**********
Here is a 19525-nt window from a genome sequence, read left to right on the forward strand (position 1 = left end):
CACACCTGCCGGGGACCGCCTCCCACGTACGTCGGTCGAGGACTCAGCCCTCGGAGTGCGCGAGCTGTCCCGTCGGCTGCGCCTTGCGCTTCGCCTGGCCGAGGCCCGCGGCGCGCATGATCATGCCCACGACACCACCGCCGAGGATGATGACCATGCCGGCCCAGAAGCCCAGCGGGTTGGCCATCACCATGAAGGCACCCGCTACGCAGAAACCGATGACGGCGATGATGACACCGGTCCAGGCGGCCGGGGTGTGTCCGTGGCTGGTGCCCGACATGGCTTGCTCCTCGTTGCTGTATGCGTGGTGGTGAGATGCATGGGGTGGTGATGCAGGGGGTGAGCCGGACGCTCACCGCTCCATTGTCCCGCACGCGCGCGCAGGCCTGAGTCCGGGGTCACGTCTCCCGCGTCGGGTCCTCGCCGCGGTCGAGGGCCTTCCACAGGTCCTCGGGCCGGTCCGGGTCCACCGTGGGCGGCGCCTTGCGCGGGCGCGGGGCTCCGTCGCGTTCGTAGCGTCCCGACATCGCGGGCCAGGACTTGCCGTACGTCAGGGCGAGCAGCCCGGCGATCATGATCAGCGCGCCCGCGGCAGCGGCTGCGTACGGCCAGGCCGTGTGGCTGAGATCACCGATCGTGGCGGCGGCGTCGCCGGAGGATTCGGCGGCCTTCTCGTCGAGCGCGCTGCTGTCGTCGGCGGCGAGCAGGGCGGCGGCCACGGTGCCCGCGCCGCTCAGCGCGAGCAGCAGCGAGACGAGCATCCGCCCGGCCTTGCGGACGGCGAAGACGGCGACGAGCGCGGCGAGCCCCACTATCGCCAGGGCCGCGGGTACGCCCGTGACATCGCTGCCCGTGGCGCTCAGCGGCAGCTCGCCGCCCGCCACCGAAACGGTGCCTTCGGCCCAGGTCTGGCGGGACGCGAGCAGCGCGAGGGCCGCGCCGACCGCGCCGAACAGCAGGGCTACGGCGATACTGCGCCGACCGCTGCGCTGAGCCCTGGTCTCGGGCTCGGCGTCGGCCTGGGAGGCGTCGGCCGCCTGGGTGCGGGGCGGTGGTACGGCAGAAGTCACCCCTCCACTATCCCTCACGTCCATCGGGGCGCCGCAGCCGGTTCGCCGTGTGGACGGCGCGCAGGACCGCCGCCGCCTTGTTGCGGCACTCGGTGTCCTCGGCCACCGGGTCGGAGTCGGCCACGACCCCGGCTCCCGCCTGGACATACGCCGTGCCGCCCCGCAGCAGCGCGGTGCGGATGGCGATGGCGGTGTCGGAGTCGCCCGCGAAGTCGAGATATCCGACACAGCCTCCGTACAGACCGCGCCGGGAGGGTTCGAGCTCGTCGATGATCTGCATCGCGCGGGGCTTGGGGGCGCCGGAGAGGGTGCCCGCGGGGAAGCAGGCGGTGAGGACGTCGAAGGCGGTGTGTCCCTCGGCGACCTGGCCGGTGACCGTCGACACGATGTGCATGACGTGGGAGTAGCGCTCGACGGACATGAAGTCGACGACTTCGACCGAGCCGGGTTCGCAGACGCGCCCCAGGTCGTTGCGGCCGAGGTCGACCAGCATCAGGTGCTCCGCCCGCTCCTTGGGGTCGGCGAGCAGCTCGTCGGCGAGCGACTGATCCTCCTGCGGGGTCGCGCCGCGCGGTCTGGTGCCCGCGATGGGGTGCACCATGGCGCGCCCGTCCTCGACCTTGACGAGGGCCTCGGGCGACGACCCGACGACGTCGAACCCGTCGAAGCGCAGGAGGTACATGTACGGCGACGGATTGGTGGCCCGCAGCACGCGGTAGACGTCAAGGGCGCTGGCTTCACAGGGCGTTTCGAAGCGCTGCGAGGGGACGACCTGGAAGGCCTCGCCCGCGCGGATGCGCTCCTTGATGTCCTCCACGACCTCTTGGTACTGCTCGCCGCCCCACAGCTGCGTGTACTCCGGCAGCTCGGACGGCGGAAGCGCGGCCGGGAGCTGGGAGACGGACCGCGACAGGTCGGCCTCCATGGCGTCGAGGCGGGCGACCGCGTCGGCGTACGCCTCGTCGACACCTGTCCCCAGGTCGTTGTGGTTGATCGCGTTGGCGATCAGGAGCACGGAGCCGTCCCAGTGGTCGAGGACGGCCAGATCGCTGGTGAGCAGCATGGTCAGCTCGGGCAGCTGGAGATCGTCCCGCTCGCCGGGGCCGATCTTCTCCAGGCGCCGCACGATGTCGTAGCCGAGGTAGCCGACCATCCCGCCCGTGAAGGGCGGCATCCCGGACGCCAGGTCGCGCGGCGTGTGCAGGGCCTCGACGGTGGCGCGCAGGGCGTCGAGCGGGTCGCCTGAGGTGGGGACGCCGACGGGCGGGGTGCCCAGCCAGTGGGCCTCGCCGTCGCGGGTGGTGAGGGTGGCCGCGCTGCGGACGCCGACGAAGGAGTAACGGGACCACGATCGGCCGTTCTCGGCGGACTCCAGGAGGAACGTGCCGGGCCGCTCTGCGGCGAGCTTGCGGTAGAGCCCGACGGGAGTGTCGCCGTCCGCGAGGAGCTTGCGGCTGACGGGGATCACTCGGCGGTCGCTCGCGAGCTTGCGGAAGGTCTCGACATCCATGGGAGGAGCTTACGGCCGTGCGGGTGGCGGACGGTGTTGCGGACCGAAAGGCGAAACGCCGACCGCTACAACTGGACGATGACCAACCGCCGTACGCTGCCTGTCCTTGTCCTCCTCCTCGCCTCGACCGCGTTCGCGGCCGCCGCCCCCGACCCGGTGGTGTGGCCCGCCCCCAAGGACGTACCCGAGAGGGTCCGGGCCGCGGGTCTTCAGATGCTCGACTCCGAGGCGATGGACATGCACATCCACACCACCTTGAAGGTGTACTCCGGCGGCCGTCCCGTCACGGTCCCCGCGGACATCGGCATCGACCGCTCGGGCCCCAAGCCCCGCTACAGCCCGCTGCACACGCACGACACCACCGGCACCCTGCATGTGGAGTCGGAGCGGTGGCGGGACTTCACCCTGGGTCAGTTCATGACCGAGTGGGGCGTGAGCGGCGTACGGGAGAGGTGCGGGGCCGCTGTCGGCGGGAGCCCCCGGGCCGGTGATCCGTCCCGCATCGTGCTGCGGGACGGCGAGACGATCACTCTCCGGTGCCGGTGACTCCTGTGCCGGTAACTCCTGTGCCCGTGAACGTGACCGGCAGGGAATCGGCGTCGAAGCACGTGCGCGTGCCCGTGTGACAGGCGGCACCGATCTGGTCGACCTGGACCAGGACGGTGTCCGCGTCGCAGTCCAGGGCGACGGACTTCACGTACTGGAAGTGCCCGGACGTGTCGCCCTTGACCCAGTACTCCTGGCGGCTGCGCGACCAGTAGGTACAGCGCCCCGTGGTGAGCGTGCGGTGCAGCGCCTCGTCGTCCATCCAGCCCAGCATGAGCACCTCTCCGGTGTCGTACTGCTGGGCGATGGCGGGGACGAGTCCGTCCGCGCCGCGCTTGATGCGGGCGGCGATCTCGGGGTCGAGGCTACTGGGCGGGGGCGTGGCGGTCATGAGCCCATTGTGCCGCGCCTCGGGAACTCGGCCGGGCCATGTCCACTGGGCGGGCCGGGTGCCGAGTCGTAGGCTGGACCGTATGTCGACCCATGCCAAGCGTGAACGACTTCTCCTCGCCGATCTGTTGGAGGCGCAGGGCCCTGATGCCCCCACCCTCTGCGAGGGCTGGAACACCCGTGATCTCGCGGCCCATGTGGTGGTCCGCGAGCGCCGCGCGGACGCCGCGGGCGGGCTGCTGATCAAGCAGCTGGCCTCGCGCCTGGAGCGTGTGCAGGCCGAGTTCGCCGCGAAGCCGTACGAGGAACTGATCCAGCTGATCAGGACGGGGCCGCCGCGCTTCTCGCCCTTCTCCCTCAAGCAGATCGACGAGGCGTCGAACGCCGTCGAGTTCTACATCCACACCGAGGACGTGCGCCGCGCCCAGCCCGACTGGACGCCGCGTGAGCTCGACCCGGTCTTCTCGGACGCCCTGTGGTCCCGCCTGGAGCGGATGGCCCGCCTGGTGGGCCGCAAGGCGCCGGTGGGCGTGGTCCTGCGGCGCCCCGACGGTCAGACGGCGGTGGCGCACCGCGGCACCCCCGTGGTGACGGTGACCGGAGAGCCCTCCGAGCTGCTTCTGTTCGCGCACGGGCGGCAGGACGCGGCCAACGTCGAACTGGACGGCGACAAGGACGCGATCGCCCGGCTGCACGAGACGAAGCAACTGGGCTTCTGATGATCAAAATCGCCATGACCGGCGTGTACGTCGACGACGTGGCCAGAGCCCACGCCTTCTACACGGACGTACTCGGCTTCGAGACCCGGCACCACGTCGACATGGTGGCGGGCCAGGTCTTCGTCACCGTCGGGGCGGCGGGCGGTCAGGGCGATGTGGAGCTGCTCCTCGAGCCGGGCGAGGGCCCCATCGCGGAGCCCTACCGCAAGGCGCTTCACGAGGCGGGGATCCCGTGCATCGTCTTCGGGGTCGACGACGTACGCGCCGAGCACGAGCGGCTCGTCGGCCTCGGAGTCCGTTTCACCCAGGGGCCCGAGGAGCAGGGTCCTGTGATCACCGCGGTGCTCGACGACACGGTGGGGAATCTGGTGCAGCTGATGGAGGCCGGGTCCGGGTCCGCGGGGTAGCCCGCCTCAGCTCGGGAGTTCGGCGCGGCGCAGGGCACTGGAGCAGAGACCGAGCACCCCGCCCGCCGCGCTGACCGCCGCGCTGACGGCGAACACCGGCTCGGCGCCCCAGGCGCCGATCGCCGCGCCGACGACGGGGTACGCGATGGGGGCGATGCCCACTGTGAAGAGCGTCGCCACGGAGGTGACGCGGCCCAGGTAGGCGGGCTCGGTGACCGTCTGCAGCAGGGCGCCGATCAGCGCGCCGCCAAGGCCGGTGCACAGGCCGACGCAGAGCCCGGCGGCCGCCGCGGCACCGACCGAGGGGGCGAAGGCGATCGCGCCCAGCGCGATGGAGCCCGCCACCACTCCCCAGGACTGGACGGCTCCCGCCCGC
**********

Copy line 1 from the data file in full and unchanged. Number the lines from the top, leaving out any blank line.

Here is a 19525-nt window from a genome sequence, read left to right on the forward strand (position 1 = left end):